"Martha Gunn" :- If you are wondering about the title of this image there's a boat to the right of this image (numbered 1153) and it's name painted on the back is "Martha Gunn". The boat is named after one of Brighton's most famous residents so i thought I'd use this image to tell you a little about her. Martha Gunn (1726-1815) lived in East Street (No.36) in Brighton and that house still stands to this very day. She was a "Dipper" (operator of a bathing machine used by women bathers) and was once described by a newspaper as "The Venerable Priestess of the Bath". She ended up being famous not just in Brighton but within the UK. It has been noted that she was one of the Prince of Wales's favourites and that she had free access to the royal kitchens withing the Royal Pavilion (which was very near to East Street where she lived). Martha Gunn is buried in St Nicholas' churchyard which is the oldest church in Brighton. This dank and damp image of a wet seafront and promenade looks timeless to me even though it was only taken a week or so ago. There are no electric lights to give the date away, no modern trappings and no skateboarders, bongo players or jugglers to ruin the illusion. A modern day Victorian Brighton!

All Photography Copyright © Justin Hill

Tuesday, 25 February 2014

Arteries & Veins, Bike & Concorde and Falling Away

"Arteries & Veins": - It wasn't until I began processing this image that I realised just how much like our own bodily system this tree looked. The smaller thinner sections of the ivy growth resembling veins and the thicker stronger ones looking very much like arteries. This was shot near the Lawn Memorial Cemetery on Warren Road, Woodingdean, Brighton.

"Bike & Concorde" :- I had to wait a while to get a shot of the Concorde 2 building and Madeira Lift without traffic or people in the way but it was worth it. The entire complex (including lift) was built in 1890 and links Marine Parade with Madeira Drive. The lift now has an electric mechanism operating it (yes, it still works) but it was originally operated by a hydraulic pump. The ornate looking building below was used as a shelter to protect those using it from rough weather. The "Concorde 2" (as it's now known) is a small concert venue that has played hosts to many very big names and bands including he Foo Fighters and Steve Vai.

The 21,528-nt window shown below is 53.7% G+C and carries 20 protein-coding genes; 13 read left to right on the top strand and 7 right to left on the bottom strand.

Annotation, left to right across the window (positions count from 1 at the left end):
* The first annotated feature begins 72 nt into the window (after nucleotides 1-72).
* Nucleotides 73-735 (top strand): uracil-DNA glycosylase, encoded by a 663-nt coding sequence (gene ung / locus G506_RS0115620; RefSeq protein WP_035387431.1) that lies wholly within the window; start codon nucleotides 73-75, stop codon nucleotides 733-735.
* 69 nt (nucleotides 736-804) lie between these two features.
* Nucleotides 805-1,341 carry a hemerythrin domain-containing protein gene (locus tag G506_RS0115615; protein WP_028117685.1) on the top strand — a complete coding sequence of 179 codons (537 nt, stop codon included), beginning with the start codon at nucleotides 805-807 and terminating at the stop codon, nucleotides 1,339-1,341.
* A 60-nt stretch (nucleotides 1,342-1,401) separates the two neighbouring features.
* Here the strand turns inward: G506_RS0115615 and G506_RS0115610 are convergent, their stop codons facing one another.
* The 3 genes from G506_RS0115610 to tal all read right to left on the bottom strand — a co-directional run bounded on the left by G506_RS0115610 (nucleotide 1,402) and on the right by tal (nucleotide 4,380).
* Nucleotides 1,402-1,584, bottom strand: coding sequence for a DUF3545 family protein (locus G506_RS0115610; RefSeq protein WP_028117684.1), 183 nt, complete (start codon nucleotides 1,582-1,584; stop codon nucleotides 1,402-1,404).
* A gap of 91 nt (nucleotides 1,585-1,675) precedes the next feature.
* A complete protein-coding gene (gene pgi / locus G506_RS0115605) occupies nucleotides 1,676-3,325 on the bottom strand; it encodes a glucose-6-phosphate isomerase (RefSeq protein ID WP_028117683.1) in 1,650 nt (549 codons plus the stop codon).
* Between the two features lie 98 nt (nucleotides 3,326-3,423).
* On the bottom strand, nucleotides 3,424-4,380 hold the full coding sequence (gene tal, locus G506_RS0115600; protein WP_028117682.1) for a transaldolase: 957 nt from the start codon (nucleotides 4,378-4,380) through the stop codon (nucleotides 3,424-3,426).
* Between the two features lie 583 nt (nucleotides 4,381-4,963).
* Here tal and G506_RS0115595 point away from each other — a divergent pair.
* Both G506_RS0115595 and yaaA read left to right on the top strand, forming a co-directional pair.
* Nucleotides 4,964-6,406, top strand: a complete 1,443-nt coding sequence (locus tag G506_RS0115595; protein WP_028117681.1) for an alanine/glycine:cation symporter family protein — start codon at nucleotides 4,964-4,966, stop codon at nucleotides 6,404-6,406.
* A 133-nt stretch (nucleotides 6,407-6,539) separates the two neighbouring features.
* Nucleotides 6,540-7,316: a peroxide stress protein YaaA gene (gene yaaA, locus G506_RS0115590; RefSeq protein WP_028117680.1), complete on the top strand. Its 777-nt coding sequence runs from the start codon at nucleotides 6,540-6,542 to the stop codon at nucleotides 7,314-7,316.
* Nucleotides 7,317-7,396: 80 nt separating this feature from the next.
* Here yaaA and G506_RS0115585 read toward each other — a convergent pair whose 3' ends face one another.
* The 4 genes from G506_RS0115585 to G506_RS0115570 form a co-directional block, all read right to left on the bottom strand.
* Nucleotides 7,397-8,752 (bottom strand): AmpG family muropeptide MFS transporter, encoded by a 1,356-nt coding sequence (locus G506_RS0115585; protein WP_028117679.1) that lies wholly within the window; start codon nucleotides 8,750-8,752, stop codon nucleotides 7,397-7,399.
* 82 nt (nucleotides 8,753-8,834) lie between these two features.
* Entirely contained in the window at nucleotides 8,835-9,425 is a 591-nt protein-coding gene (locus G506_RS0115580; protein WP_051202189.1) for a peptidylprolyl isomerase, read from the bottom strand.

"Falling Away" :- This is a section of the beach at Peacehaven on the south coast of England. Due to the constant battering of the sea certain sections of the sea wall and sea defense have crumbled away. I like he bleakness of this shot with very little colour other than subtle browns mixing with the white of the chalk.

All Photography Copyright © Justin Hill

Monday, 24 February 2014

Beach Tracks, Corner On and Wild Angle

"Beach Tracks" :- There's not a lot to say about this image really as it's pretty self explanatory. I'd been down on the beach grabbing a few sunset shots of what's left of the West Pier (before it falls into the sea completely) and was making my way back up the shingle when I spotted these wheel tracks going off into vanishing point. The lifeguards on Brighton beach have a few quad bikes that they use to patrol the area, keep an eye of things and deal with emergencies quickly. Judging by the lack of footprints in the tracks this quad bike was probably being returned to the lifeguard's HQ long after most of the beach dwellers had already gone.

"Corner On" :- The afternoon sun casts shadows and creates reflections on the railings and seawall of the undercliff walk near the village of Rottingdean on the south coast of England. Patches of salty water lay on the concrete from the pounding and splashing of the waves during high tide.